Business management 4.0 - intelligent automation opens up new possibilities
“What has been available to us through each of the three preceding stages of our industrial revolution has been limited by what business could offer during each period with the tools at its disposal. But now the Fourth Industrial Revolution has delivered business and society a new set of tools to work with, and to reckon with.” - Forbes
The vision for industrial processes alluded to in this quote is increasingly a reality in the insurance industry. Signs of this are everywhere, including the chatbots that are already widely used in customer communication and the automated processes that support claims handlers. And while these are relatively recent developments, a large part of the process from the application, through the creation of the contract in the policy management system, to the creation and sending of the insurance policy to the customer, has been automated for a number of years.
However, an essential part of the insurance value chain - business management - is still waiting to be awakened from its slumber.
Targeting strategy and profitability
A root cause of this is that, in many companies, business management is not a distinct function. Every insurer has units such as ‘operations’, ‘product management’ and ‘claims processing’, but there is rarely a ‘business management’ function. Even where there is, most tend to focus more on the past than on the use of actuarial forecasts to predict future developments.
But the aim of ‘business management’ in the insurance context is specifically to balance the strategic goals of the company in terms of profitability on the one hand and inventory volume on the other, taking account of both new business and existing business equally. It is, by definition, forward looking. So how can intelligent automation support these goals?
To illustrate the possibilities, we’ve drawn up a property and casualty (P&C) insurance example. However, the options could easily be transferred to life and health insurance.
Figure 1 above shows a report of new business volumes and expected profitability per policy for a fictitious insurance company over a 20-day period in November 2020. With well-targeted and appropriate automation, the management team will receive the report on the morning of 24 November.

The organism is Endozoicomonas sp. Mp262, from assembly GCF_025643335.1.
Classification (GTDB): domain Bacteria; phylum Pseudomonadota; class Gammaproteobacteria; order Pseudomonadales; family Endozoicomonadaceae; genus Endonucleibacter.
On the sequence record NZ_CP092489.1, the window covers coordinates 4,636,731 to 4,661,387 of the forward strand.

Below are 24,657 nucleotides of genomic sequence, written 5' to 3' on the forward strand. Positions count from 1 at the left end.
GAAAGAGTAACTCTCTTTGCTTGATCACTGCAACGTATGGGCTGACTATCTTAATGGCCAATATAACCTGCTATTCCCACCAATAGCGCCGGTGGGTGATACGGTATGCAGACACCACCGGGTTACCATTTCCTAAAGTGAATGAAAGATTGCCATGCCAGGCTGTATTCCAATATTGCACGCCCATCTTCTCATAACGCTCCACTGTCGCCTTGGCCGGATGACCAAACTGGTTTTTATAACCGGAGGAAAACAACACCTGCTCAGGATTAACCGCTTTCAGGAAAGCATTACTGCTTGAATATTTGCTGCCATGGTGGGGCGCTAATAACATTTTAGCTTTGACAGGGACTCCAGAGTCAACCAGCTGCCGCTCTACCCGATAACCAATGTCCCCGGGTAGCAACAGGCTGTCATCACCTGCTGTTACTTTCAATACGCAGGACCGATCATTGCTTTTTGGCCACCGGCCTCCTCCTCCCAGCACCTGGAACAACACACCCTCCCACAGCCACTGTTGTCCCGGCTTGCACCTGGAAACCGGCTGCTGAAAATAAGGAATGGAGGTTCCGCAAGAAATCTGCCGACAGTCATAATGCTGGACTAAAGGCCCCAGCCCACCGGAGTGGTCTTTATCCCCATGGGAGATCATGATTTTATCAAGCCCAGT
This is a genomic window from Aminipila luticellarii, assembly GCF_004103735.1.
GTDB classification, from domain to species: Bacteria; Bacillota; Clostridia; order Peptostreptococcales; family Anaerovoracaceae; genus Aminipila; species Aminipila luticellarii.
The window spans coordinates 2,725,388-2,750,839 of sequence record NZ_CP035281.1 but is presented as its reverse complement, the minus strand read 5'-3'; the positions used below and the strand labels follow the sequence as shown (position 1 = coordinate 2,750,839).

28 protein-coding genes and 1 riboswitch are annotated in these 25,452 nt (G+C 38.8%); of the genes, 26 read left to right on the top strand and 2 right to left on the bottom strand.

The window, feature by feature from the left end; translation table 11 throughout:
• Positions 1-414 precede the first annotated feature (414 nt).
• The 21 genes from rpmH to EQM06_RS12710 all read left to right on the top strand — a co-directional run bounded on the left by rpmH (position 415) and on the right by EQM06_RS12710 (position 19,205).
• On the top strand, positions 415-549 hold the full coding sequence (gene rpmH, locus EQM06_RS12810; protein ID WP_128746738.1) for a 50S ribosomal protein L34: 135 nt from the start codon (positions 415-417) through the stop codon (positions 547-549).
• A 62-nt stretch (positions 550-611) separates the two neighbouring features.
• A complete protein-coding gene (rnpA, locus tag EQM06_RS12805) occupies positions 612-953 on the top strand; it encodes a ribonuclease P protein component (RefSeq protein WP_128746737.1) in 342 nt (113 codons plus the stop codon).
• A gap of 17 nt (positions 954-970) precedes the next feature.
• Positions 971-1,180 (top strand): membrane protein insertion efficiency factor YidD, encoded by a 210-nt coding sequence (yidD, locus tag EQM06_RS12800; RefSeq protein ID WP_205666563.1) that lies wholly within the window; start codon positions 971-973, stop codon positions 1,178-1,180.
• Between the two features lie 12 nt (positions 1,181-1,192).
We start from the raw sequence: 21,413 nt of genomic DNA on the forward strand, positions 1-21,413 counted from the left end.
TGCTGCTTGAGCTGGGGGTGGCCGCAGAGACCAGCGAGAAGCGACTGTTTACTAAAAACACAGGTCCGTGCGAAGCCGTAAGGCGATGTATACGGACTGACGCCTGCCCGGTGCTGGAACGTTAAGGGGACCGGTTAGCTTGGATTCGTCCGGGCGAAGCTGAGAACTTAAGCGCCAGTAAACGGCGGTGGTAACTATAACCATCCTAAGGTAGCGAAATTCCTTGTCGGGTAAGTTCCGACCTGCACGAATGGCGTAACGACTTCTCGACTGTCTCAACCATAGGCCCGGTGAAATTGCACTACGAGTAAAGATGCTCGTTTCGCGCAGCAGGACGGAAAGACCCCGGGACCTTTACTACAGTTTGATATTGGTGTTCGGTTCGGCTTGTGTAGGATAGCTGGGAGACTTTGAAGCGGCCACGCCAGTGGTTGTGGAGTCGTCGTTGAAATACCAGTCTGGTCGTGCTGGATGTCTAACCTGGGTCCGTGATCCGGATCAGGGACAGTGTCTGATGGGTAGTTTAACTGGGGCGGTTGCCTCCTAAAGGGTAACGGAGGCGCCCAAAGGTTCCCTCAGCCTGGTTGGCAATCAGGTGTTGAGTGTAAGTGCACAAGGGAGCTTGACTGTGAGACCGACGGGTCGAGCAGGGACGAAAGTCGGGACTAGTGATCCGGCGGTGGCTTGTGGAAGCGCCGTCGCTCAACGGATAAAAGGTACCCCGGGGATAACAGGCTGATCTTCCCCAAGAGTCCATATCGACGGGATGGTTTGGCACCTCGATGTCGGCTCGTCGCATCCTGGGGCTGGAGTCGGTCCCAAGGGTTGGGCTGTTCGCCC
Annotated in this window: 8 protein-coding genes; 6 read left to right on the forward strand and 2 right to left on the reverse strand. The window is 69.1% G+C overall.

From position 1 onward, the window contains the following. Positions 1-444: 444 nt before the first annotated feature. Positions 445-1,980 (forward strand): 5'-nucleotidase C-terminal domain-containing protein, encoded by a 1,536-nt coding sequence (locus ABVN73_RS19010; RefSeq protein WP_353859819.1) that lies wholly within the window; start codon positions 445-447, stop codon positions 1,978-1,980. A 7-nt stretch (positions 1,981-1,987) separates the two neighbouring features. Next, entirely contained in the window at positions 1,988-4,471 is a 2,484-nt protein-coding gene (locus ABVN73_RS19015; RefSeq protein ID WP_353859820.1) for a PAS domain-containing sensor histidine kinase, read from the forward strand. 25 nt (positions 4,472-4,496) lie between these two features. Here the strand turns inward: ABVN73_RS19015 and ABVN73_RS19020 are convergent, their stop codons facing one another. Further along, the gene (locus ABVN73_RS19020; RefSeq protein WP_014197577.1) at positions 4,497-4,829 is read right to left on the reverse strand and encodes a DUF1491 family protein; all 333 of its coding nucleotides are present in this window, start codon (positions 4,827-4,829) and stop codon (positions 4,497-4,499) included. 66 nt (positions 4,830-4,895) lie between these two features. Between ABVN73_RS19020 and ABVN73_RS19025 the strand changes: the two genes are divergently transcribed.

This kind of automated reporting is made increasingly possible with suitable software (such as Willis Towers Watson Unify and Radar), without great effort and without the need to call on already overloaded IT personnel.
The value of such a report is threefold. First, it provides valuable management information and can be sent at a chosen period and frequency - daily if required - to those who, regardless of department, are responsible for business management in the company. Second, with appropriate automation, the report can be created fully automatically, without tying up any employee capacity. Without automation, responsibility for creating such a report would normally sit with the actuarial department because the expected profitability is an actuarial forecast, drawn up in individual contracts and only presented in aggregated form. And finally, decision makers can ‘immerse themselves’ in the portfolio as much as they want, examining critical points and reacting to them immediately (see Figure 2 below for a hypothetical secondary analysis of a special sales region).
Indispensable high-frequency business management
Beyond the business management information itself, what matters as much, if not more, is how companies are able to respond to it. Here is where automation in insurance can really come into its own.